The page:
Sanders is to my right, speaking on the radio, wishing the air traffic controller goodnight as we pass between control centres. Watching his smile as he did so was calming, his thousands of hours of experience cradling my mere forty or so. I could see our reflections in the glass windscreen, our transparent projections standing out against the inviting black night in front of us. The hours ahead would allow us to contemplate; I would be thinking of the end of my training and the start of my career, and, of course, the end of my engagement and the start of my marriage. I had been working relentlessly to lay this future out before myself. I would spend those hours examining every step I was taking towards the life I had planned. What would Sanders be contemplating and examining? He was already well past the life achievements I was so desperately chasing. It would have been over twenty years since his own training had ended, since he laid out his future and took these same steps. He was changing the radio’s transmission frequency when that dark mirror I was peering through transformed before me with a bright flash of light. The window heater beside Sanders was on fire. By the time I am turning to him, he is already masked and delicately pressing buttons, his calm demeanour somehow only breaking ever so slightly. The smoke is impeding my view of him when I put on my own oxygen mask and grab the centre stick beside me, instinctively turning the plane back towards the runway we had departed from only thirty minutes earlier. The black smoke and harsh alarms are cutting through that serene and peaceful night that had filled the cockpit moments before.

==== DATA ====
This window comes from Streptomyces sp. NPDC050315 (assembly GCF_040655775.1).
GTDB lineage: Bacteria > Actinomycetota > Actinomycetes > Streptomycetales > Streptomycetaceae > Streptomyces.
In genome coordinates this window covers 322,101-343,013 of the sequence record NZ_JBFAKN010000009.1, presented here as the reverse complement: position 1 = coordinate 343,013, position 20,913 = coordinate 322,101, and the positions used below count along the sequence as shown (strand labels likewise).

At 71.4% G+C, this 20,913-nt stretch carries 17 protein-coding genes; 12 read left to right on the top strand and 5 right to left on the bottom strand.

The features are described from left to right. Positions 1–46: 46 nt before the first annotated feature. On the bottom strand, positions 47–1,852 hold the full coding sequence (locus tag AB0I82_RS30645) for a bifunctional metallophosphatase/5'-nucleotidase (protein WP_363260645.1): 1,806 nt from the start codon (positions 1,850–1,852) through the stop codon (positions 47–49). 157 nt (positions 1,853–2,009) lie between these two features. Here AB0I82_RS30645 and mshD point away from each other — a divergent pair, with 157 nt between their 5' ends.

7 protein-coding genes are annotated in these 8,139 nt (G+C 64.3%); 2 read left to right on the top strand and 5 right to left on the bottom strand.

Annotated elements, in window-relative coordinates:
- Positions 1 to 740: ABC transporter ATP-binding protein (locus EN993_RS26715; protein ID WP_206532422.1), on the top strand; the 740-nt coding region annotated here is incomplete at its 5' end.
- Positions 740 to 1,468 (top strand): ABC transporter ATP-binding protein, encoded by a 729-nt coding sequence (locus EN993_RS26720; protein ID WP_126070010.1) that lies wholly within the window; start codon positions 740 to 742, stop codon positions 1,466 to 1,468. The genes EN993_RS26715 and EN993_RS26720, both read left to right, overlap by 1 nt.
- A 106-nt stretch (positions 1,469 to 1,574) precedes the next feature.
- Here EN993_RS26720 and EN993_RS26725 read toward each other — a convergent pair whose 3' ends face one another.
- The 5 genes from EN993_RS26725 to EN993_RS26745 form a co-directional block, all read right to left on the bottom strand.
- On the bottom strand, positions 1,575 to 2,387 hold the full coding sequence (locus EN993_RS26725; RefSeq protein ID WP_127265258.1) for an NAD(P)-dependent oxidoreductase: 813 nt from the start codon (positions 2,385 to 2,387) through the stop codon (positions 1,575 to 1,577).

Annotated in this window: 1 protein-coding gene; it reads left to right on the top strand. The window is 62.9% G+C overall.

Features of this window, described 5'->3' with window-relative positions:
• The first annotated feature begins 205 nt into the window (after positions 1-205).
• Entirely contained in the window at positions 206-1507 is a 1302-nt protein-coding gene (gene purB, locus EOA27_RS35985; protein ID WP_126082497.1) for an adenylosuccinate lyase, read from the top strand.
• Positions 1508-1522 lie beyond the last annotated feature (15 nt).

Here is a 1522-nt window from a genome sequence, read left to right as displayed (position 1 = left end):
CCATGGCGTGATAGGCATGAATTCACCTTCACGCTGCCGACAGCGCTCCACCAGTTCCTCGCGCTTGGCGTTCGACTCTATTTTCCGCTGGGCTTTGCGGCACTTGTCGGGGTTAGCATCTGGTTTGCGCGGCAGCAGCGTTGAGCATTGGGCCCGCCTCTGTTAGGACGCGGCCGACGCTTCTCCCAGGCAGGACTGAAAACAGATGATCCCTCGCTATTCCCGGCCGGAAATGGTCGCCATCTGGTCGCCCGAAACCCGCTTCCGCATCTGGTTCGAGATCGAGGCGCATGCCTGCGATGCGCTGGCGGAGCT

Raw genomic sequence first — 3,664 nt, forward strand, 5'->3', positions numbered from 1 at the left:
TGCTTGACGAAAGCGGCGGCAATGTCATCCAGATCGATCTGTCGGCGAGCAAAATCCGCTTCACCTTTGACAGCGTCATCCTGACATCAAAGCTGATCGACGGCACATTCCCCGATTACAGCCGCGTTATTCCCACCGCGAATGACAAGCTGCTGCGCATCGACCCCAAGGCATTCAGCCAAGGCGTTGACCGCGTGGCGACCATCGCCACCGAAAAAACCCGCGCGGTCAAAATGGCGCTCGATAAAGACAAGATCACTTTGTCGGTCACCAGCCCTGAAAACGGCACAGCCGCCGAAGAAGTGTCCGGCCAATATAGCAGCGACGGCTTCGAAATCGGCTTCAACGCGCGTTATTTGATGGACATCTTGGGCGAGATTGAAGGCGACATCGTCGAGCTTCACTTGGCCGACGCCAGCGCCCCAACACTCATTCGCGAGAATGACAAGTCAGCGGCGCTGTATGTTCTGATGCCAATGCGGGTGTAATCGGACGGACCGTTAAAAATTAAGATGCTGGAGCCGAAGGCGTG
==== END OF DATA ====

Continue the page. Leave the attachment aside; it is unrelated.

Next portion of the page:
Sanders is to my right, speaking on the radio, wishing the air traffic controller goodnight as we pass between control centres; I know it is now my responsibility to contact the next Area Control Centre. I watch as Sanders takes off his headset and stands up slowly. He is stretching his arms wide across the cockpit, accustomed to the body of a jet this large and the freedom of movement it was allowing us. Most of my training was spent in smaller planes with claustrophobic interiors and constant scrutiny, but Sanders was trusting me with full control now. He was yawning as he passed me, his hand on my shoulder, before unlocking the door and making his way to the bathroom in the cabin. I was alone. No one was watching me. No one was judging my every move. I could close my eyes for just a moment and listen to the comforting hum of the engines, the faint murmur of passengers in their seats, and the white noise of the radio static. I remember it is my turn to contact the next tower and interrupt the cockpit’s soothing harmony. I open my eyes and begin reaching for a dial when the plane shakes violently; a hole breaking open in the fuselage drains the plane of air almost instantly. I pull my hand away from the radio and am quickly raising it now to reach for my oxygen mask. An identical mask drops down above the seat where Sanders should have been, the flashing lights of the cockpit’s instruments illuminating his absence. With no oxygen supply in the bathroom, he would already have suffocated by the time I am sharply guiding the plane to bank left. Images of him begin to fill my mind as the flow of oxygen in my mask weakens. I am turning again to look at his seat.